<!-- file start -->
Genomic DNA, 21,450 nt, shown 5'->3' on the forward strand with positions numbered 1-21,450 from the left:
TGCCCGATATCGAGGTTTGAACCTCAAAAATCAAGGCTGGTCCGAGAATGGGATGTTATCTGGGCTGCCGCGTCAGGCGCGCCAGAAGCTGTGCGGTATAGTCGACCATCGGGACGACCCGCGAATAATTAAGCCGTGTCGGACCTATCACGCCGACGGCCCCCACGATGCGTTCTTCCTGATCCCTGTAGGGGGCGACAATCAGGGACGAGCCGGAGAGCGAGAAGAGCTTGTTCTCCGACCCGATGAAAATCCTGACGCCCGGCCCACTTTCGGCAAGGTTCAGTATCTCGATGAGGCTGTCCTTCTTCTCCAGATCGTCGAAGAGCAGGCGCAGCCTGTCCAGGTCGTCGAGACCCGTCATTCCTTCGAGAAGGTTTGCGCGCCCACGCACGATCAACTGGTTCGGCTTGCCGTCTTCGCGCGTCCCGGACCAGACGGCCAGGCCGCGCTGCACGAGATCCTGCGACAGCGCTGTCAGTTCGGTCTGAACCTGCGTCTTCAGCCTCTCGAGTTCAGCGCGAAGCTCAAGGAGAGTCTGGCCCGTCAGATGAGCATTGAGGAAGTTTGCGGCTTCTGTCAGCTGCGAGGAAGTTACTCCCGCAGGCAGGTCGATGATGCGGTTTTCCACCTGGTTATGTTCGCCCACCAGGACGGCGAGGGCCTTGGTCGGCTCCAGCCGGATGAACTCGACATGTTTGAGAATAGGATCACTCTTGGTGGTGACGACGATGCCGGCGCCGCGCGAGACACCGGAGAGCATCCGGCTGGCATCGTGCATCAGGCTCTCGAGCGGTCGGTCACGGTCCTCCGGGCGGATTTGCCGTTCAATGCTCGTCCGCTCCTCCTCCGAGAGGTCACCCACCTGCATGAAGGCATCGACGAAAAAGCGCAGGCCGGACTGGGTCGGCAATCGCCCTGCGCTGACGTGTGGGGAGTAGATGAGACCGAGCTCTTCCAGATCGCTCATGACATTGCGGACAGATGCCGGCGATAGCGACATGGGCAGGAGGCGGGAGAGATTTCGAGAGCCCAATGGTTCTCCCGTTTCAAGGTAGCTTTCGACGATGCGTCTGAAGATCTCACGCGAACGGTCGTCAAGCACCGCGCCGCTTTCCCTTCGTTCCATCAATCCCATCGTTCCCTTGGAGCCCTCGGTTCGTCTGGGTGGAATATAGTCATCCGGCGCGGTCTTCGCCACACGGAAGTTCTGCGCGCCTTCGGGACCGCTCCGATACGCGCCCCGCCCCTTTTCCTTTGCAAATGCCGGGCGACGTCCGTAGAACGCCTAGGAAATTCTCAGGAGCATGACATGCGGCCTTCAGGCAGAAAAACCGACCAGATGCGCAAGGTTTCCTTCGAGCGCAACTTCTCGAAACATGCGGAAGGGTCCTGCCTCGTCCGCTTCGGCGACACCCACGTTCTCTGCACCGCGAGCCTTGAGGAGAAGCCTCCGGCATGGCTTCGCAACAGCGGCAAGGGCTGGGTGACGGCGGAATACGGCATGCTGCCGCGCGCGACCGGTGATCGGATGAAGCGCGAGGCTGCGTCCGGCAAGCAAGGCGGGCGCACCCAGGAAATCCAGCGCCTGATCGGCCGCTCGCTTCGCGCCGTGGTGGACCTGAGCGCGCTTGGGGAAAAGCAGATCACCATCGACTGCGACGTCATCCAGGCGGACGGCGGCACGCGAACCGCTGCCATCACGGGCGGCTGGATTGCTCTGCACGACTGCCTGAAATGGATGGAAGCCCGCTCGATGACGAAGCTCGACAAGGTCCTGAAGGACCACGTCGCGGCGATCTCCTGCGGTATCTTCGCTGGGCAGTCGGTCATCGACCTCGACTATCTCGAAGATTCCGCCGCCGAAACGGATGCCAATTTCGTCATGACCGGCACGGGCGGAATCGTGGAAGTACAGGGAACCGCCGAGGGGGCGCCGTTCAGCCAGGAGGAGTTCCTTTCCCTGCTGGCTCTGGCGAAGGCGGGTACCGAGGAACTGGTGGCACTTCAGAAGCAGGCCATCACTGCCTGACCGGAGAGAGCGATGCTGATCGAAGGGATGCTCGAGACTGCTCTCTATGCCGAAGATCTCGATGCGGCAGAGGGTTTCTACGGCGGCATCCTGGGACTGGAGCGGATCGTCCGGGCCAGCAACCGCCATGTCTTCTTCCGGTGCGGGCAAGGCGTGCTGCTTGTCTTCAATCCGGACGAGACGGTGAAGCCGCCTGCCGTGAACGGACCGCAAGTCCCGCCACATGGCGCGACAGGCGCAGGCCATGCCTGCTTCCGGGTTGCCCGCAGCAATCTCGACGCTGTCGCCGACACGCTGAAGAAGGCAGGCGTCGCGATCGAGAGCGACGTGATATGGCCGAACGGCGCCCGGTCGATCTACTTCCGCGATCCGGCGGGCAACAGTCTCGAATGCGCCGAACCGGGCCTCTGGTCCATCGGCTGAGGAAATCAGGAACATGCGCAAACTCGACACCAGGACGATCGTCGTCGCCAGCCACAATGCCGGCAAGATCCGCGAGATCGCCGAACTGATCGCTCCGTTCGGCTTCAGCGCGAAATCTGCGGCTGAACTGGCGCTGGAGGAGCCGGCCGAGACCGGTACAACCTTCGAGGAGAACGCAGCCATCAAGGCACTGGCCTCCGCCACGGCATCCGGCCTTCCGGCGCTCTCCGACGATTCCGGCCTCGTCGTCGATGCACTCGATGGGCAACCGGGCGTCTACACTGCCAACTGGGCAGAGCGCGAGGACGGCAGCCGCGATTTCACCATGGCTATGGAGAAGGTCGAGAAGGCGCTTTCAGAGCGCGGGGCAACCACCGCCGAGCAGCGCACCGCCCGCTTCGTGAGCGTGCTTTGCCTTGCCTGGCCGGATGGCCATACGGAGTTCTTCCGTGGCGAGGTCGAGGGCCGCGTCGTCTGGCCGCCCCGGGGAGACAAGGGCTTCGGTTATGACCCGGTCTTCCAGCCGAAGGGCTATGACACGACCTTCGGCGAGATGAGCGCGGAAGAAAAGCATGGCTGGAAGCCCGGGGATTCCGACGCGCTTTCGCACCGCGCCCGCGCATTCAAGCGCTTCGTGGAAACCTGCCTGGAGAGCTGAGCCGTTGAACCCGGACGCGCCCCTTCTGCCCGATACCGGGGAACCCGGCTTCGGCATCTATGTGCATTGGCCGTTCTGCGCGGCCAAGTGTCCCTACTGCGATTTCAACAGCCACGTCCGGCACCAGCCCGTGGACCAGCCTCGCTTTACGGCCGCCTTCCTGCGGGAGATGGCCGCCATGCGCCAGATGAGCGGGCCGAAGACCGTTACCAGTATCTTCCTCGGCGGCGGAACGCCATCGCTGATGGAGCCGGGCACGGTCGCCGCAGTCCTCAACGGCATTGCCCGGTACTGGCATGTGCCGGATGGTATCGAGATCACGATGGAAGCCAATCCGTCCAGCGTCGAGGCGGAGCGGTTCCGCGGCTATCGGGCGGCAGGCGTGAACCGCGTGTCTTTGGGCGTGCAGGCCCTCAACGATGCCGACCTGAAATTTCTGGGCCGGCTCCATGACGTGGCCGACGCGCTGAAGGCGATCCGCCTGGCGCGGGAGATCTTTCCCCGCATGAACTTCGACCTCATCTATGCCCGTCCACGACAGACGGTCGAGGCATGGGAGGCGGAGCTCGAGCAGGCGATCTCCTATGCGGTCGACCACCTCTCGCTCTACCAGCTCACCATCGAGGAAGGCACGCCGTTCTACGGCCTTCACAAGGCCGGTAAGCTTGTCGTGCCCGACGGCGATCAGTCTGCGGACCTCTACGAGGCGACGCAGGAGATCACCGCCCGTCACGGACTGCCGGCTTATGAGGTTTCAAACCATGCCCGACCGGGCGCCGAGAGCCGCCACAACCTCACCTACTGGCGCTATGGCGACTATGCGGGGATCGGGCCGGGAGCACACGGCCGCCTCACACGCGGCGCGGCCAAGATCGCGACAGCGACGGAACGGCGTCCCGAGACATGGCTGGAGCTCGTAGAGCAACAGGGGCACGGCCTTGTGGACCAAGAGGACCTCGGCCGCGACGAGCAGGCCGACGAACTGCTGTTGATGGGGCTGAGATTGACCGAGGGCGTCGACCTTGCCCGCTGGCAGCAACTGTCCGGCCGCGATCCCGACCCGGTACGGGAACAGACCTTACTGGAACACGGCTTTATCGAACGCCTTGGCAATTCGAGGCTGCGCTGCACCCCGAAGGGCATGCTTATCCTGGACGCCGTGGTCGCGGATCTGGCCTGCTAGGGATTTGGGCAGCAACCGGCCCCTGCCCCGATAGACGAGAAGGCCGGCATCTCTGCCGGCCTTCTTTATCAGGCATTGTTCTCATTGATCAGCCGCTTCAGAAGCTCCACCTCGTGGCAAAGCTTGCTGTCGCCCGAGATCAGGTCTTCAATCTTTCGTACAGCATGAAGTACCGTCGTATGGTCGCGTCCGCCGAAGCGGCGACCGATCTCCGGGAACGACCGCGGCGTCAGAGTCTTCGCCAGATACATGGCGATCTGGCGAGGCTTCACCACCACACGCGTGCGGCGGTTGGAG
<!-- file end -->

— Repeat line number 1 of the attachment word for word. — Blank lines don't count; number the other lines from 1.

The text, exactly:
Genomic DNA, 21,450 nt, shown 5'->3' on the forward strand with positions numbered 1-21,450 from the left: